Form, content, body parts: an analysis of gender relations in contemporary Japanese film.




Ohsawa, Yuki

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This thesis will investigate contemporary Japanese film as a reflection of and commentary on gender relations in Japan. This thesis will discuss two contemporary Japanese films: Love and Pop (1998) and Swing Girls (2004). By employing feminist perspectives we will illustrate that form and content work together in these films to offer both positive and negative critiques of gender relations. Because this thesis examines how these films illustrate high school girls and what kinds of messages they provide, it will apply Mulvey’s (1975) feminist film theory and Morohashi’s (2009) research, which is about visual images of contemporary Japanese women. This thesis will pay attention to specific camera techniques, lighting, and settings, which directly connect with the films’ content. We will analyze the form and content of these two Japanese films to show how the interpretation of a work of art, specifically a feminist interpretation, emerges from the relationship between form and content.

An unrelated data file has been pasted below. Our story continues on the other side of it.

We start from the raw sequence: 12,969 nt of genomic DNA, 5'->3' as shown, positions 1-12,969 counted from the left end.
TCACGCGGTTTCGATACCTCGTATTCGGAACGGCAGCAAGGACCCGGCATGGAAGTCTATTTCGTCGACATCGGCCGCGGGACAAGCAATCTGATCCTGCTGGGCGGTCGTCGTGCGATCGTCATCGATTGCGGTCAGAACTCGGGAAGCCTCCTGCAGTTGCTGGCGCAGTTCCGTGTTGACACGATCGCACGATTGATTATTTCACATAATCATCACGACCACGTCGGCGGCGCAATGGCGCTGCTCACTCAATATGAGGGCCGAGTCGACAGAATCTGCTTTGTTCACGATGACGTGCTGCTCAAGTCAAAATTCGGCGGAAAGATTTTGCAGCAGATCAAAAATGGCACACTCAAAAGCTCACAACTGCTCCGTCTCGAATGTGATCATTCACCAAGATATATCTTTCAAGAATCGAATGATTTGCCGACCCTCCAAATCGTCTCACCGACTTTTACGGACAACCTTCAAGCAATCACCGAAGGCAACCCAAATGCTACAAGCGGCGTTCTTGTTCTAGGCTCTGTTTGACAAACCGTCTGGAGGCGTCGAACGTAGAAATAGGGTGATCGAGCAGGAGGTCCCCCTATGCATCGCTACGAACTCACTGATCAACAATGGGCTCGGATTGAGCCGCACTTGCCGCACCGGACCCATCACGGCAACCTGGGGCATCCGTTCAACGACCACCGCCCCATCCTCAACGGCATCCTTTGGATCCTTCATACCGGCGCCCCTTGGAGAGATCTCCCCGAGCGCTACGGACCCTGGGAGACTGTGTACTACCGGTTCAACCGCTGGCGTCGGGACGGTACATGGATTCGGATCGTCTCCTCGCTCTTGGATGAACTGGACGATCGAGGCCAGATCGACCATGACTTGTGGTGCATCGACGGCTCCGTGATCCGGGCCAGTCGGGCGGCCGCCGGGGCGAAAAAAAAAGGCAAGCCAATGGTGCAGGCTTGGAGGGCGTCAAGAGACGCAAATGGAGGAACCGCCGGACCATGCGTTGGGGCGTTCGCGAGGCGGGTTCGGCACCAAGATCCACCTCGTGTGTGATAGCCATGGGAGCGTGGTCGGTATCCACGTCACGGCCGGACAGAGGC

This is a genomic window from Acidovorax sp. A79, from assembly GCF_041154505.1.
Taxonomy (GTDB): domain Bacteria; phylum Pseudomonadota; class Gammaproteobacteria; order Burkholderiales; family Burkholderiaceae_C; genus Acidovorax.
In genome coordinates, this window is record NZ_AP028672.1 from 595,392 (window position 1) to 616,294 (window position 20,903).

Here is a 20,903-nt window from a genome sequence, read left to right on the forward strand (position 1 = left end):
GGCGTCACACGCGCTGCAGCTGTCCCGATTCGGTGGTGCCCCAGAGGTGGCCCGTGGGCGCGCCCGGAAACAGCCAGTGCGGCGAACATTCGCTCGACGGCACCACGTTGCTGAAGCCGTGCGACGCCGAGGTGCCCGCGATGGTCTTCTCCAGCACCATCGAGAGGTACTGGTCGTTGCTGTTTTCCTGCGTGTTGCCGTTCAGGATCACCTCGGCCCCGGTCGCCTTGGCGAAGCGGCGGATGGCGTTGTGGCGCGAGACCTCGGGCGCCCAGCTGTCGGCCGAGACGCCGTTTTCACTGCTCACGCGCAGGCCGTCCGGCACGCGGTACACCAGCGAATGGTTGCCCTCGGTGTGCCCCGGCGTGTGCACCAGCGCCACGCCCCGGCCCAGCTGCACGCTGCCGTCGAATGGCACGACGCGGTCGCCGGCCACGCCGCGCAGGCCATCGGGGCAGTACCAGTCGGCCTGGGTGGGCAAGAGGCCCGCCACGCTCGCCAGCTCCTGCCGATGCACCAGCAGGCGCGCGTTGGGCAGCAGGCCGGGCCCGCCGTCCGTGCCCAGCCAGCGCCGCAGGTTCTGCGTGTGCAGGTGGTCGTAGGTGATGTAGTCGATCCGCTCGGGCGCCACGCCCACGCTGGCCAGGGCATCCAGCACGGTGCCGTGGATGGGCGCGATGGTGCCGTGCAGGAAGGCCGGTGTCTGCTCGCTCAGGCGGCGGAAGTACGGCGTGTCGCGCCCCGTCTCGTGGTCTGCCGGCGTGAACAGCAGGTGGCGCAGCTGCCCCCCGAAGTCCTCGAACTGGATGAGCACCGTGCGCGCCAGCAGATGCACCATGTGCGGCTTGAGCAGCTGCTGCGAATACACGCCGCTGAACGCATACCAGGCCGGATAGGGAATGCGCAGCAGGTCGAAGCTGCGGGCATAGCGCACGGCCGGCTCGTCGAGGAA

Japanese films, Japanese feminism and patriarchy, Form, Content, Motion pictures